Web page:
When Scenes From A Gay Marriage came out, some reviewers compared actor/writer/director Matt Riddlehoover to Woody Allen. It’s something Matt seems to like, as his latest, West Hollywood Motel, borrows liberally from the type of plots Allen used to like, from The Purple Rose Of Cairo to Everything You Always Wanted to Know About Sex. It even uses a similar title font to the one that has been a trademark of Woody’s for decades.
While learning from the greats is a good idea it can also be a dangerous one, as if it’s too obvious where the influence has come from there’s always a danger you’ll come off as a pale imitator. Thankfully for Matt, while West Hollywood Motel may not quite be up to the standard of the best of Allen, he knows how to take some of Woody’s traits and then gives things a modern, often gay-themed, twist to keep this fresh.
West Hollywood Motel follows several intercut stories, all of which take place in the rooms of the titular boarding house. There’s a husband and wife whose lives take a very unexpected turn when she suddenly discovers that she’s grown a penis. In another room two men get unexpectedly close after one of them checks in before the other has checked out. Then there’s Riddlehoover himself, who plays Marty, a man having issues with his boyfriend. He gets a surprise when the guy in the movie he’s watching (played by Scenes From A Gay Marriage’s Jared Allman) literally comes to life in his room and needs a bit of training in modern gay life, such as how Grindr works.
The film is a sometimes unexpected mix of the intimate and the odd, the domestic and the fantastical. It’s essentially a set of short stories cut together, looking at various aspects of life and love in the modern world, especially how it relates to all things LGBTQ. It often uses the more fantastical aspects of its plots to highlight the peculiarities of modern life.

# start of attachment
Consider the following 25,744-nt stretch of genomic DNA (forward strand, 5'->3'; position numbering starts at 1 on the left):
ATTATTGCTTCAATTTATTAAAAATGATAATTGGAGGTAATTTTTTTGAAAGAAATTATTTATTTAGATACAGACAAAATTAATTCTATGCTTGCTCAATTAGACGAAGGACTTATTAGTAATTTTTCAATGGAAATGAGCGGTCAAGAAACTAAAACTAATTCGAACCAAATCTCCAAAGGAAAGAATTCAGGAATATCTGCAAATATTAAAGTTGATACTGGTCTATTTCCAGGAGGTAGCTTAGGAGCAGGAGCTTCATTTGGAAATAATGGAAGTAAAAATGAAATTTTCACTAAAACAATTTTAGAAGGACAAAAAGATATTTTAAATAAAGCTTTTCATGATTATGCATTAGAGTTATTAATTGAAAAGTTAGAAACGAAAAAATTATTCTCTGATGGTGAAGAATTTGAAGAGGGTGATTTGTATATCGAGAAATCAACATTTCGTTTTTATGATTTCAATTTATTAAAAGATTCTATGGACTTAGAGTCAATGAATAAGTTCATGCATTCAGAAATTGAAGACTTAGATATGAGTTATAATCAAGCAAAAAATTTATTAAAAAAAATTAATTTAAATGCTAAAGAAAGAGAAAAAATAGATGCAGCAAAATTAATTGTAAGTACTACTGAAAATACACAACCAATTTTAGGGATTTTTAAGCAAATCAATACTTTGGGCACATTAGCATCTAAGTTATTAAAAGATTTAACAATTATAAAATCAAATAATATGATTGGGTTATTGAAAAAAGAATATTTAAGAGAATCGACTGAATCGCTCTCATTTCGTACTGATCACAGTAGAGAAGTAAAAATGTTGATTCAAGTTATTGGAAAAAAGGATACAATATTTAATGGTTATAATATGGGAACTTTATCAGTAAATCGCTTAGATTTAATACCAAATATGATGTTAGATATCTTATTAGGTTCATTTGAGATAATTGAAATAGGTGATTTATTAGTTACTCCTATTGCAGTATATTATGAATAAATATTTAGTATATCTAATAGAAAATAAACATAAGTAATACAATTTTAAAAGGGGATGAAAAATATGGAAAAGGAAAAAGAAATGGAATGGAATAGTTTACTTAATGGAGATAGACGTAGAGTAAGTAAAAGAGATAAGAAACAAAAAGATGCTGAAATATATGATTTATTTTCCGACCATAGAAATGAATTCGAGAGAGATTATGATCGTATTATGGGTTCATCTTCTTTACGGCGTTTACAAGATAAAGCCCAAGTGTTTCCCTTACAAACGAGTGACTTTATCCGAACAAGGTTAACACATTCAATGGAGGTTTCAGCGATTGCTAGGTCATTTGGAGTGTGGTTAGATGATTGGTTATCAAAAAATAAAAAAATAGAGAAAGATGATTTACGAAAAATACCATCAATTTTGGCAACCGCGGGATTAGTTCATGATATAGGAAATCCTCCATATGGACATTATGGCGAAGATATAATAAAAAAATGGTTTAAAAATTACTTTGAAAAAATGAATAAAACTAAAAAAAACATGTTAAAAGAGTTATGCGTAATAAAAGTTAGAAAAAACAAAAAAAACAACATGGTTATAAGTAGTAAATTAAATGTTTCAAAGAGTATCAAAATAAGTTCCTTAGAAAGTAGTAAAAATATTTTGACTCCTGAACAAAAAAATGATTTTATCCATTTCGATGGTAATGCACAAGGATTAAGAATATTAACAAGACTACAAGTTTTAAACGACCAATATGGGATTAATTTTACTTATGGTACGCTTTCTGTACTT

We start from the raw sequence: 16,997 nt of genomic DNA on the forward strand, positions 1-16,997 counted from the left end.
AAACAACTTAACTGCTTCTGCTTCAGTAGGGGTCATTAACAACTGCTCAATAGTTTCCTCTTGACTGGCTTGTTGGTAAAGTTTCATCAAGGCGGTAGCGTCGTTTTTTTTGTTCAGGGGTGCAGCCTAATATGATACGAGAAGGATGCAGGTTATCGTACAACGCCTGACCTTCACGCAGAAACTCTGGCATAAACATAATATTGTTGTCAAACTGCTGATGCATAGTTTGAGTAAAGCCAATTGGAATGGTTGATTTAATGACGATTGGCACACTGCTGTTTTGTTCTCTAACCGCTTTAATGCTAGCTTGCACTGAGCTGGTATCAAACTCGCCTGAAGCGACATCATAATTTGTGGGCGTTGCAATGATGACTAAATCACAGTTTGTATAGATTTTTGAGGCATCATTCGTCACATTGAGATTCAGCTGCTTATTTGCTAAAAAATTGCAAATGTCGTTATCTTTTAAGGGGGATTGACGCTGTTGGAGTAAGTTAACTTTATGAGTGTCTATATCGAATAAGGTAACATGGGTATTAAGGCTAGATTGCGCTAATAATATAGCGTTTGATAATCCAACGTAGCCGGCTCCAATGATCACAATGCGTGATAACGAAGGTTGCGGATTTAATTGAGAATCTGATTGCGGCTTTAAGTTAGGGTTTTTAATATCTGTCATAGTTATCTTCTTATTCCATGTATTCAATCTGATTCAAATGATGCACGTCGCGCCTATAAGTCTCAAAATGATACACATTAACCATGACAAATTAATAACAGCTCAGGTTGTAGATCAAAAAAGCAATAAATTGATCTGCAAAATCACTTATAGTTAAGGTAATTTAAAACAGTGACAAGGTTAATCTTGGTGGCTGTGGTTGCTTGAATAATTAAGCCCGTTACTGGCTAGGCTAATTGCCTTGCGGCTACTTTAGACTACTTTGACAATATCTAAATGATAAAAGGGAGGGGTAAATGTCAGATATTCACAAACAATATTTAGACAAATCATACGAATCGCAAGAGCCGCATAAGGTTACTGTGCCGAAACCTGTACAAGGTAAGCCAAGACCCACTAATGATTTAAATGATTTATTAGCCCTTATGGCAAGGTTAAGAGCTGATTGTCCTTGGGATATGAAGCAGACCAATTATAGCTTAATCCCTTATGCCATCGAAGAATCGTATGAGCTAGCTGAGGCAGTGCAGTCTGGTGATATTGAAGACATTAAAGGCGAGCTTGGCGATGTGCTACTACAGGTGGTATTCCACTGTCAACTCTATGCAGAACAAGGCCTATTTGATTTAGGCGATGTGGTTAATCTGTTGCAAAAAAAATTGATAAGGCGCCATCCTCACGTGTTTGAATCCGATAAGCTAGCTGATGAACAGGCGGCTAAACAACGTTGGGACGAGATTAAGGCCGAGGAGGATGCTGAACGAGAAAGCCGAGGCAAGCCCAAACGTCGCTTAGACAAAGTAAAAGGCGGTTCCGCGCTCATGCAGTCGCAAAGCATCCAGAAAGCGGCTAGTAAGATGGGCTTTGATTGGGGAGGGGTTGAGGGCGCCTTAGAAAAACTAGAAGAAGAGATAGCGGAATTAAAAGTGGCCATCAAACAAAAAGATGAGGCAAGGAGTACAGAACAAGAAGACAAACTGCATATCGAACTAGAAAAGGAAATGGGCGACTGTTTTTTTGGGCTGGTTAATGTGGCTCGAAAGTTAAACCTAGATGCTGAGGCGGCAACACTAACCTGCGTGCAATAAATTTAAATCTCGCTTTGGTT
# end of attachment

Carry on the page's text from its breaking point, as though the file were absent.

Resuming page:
As you’d expect from a film like this, some of the stories are more interesting than others. For pure entertainment value it’s Phil Leirness and Amy Kelly as the woman with a penis and her hubby who are most fun. While you’d expect this development to freak the wife out, she seems surprisingly accepting and quickly begins to wonder about the possibilities of being born as a woman but now having a dick. The hubby meanwhile isn’t sure what to think, as he can’t get past the idea that any sex would now involve him dealing with another penis.
With all the tales there’s a slight feeling that the ideas they bring up could have been taken further and that they haven’t been fully mined of their possibilities. However it does enough with its material to make it worthwhile, skipping along at a decent pace and offering plenty of entertainment along with a few laughs. It’s a very low budget movie and there are a few audio issues, but nothing that should spoils the viewers’ enjoyment too much.
Overall Verdict: West Hollywood Motel offers an entertaining set of intercut tales, which are often as unexpected as they entertaining. It’s not a perfect movie, but it is a fun one.
Reviewer: Tim Isaac